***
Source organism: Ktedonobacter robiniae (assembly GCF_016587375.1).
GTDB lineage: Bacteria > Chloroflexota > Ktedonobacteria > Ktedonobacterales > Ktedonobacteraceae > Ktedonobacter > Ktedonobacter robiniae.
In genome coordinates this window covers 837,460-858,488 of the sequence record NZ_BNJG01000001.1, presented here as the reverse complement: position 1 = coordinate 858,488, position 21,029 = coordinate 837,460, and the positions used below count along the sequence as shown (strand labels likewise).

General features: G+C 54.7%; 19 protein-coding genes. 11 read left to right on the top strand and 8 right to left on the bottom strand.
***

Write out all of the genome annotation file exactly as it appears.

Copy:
Source organism: Ktedonobacter robiniae (assembly GCF_016587375.1).
GTDB lineage: Bacteria > Chloroflexota > Ktedonobacteria > Ktedonobacterales > Ktedonobacteraceae > Ktedonobacter > Ktedonobacter robiniae.
In genome coordinates this window covers 837,460-858,488 of the sequence record NZ_BNJG01000001.1, presented here as the reverse complement: position 1 = coordinate 858,488, position 21,029 = coordinate 837,460, and the positions used below count along the sequence as shown (strand labels likewise).

General features: G+C 54.7%; 19 protein-coding genes. 11 read left to right on the top strand and 8 right to left on the bottom strand.